‘Jack Reacher: Never Go Back’ Review: Tom Cruise Hits Marks, Punches Faces in Fun, Formulaic Sequel
As played by Tom Cruise, the big-screen version of Jack Reacher (the tough-guy hero of a series of novels by Lee Child) is every 15-year-old boy’s ideal: He’s always right, he’s got an endless supply of argument-ending zingers, and he can kick everyone’s ass. It’s interesting, then, that “Jack Reacher: Never Go Back” pairs the character with a 15-year-old girl who, whether or not she turns out to be Reacher’s daughter, is the man’s match when it comes to thinking outside of the box and annoying authority figures.
The girl is Samantha (Danika Yarosh, “Heroes Reborn”), and she feels mostly wedged into the story mainly to be a third-act hostage, but more on her later. We begin with Reacher busting up a human trafficking ring and calling in to the current occupant of his old job at the military police, Major Susan Turner (Colbie Smulders). Their conversations are sprightly, and maybe a little flirty, and the major invites him to dinner next time he’s in D.C.
By the time ramblin’ Jack arrives in our nation’s capital, Susan has been arrested for espionage following the death of two of her sergeants in Afghanistan under mysterious circumstances. She has expressly forbidden Reacher from getting involved, but he can’t help sticking his nose in, and soon Susan’s attorney has been murdered and both Reacher and the major are on the run from the military and trying to crack a conspiracy involving a shady contractor.
And since Samantha’s mother brought a paternity suit against Reacher, the bad guys are after the girl as well, which sends the three of them on the road to follow the clues and punch the villains and shoot back and forth at each other. “Jack Reacher: Never Go Back” is as featureless and generic as its title, but between Cruise’s star quality and the ability of director Edward Zwick to stage coherent action sequences, the results are a palatable enough popcorn movie.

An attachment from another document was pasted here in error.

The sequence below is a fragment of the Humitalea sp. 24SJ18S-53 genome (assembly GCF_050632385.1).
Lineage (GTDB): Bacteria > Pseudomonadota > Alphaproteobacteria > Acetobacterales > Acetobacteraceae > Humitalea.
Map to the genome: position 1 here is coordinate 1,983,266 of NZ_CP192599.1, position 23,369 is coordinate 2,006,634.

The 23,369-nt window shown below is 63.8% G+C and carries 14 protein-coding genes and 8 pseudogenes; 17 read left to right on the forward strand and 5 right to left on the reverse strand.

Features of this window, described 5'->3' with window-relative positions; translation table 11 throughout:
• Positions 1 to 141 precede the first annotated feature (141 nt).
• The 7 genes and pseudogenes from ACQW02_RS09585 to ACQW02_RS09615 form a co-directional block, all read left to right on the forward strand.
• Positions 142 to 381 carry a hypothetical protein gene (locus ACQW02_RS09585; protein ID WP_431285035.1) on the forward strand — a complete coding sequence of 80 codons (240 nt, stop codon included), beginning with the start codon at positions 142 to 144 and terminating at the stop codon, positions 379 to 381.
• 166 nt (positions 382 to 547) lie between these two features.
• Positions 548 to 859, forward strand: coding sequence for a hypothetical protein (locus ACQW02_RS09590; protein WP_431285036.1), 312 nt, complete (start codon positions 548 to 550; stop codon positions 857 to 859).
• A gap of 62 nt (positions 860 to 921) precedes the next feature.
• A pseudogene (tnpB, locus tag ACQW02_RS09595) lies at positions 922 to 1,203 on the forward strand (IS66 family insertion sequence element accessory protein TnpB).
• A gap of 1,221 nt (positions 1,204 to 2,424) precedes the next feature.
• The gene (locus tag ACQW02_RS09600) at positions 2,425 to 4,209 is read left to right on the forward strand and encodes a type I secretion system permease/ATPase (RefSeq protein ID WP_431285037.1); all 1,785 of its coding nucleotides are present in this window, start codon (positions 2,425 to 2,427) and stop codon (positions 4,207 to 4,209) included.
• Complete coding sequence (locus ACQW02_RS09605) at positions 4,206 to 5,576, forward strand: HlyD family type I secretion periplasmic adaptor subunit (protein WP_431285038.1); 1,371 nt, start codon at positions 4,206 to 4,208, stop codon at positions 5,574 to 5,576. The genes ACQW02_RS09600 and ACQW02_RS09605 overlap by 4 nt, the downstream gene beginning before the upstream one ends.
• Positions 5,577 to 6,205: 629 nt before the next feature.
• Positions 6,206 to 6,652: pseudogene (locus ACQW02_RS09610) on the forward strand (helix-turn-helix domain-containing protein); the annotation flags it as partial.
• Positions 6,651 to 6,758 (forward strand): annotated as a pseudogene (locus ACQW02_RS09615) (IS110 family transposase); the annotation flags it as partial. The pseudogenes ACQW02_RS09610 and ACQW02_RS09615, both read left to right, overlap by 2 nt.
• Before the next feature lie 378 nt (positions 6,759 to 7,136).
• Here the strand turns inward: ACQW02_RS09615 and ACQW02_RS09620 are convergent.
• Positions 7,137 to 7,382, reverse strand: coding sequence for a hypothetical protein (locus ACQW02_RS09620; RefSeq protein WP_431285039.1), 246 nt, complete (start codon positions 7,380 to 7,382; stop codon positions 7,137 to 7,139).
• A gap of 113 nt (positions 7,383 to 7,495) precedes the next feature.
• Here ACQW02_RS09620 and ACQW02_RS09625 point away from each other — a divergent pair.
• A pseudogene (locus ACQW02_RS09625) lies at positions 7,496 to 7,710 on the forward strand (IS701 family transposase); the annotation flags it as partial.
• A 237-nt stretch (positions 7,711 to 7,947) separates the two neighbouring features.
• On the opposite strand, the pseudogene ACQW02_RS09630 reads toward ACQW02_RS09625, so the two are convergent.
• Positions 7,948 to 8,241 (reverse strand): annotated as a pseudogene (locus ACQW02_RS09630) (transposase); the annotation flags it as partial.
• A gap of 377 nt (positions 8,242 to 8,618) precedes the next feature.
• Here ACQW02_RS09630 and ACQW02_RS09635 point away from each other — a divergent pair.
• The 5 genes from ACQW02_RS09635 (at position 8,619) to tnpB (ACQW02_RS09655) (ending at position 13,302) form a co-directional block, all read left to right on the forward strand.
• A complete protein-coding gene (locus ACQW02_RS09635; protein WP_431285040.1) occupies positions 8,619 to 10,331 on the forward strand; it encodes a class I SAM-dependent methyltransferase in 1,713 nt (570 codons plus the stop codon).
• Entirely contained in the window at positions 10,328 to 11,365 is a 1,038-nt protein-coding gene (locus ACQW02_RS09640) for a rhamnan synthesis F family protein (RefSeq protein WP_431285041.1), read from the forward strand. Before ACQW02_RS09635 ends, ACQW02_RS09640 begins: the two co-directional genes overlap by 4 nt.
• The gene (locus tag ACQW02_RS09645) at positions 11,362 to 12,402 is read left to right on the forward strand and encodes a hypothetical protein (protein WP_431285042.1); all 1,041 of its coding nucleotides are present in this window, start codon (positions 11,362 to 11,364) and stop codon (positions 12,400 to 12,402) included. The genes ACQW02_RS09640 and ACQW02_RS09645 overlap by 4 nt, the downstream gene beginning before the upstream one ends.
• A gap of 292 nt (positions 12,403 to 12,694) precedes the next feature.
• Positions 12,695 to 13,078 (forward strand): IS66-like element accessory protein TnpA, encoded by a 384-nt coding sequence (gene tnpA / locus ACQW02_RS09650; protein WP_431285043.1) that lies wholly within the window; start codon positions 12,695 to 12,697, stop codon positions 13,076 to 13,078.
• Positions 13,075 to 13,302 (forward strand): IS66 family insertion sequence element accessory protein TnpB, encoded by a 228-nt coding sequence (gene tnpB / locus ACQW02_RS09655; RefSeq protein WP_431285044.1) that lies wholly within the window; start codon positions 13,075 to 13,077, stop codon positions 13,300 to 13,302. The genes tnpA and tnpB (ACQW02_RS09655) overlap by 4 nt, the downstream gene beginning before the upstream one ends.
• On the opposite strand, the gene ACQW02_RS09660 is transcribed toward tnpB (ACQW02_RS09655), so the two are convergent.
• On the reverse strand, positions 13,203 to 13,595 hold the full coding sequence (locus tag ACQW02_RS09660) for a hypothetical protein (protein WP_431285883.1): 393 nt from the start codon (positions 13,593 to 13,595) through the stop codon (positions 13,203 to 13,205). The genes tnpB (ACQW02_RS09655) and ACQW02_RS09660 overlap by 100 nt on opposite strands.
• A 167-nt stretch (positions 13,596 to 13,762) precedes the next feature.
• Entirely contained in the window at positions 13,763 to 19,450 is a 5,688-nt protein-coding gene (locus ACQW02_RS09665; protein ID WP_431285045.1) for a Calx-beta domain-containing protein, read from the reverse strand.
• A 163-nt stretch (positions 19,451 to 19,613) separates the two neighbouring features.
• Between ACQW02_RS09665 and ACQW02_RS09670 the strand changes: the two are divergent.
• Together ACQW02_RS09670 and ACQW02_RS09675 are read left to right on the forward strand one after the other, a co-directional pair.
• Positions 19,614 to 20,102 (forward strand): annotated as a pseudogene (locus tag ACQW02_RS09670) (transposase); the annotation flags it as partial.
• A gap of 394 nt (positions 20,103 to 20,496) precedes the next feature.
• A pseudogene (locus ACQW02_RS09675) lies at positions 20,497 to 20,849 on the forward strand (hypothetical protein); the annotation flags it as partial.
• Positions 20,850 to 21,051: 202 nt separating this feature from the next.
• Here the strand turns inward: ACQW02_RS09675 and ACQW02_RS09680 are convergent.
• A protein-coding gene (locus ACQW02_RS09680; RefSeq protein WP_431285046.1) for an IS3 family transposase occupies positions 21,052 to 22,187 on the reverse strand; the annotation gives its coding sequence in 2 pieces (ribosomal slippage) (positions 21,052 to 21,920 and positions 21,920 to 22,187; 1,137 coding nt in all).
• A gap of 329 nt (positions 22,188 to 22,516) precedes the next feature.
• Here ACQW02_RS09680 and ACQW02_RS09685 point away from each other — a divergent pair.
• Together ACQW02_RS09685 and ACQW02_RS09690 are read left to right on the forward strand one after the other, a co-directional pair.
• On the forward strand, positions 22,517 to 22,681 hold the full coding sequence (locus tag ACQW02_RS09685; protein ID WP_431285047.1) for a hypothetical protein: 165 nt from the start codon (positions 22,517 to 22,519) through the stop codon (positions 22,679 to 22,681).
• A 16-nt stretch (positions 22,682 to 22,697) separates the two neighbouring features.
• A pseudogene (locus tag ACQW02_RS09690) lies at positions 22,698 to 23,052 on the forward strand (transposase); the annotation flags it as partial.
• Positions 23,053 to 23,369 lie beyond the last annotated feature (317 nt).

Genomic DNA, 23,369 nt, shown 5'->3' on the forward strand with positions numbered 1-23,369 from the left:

Cruise, three decades after his big breakout in “Top Gun,” remains the master of his domain, even though he’s letting his age show in subtle ways, from the lines that have started appearing on his face to his shirtless torso, which reveals him to be an exceedingly fit human being but not the carved, chiseled Greek god which so many contemporary leading men resemble. It also helps that he’s got great chemistry with Smulders, whose Major Turner is every bit Reacher’s equal in the murder-and-mayhem department. When you see her dispatch a foe with a garden hose, you realize she’s Cruise’s most formidable on-screen top since Kelly McGillis.
It’s too bad that no one thought to give this pair of heroes an equally interesting villain; there are no bad guys here at the level of the prior film’s Jai Courtney, much less the scene-stealing Werner Herzog. Instead, we get a bunch of generic white guys in uniform, and a grade-A assassin known only as The Hunter (Patrick Heusinger, “Girlfriend’s Guide to Divorce”), whose most notable feature are his distractingly white teeth. And unless you’re Richard Kiel playing “Jaws” in the 007 movies, your dental hardware really shouldn’t be the most interesting asset your character has to offer.
“Jack Reacher: Never Go Back” – incidentally, if Reacher didn’t go back, Major Turner would be in jail, plus there’d be no movie – is the kind of film you watch with your dad. On an airplane. Or when “Keeping Up with the Joneses” is the only other movie you haven’t seen at the multiplex. It’s nothing special, but it’s nothing awful, either.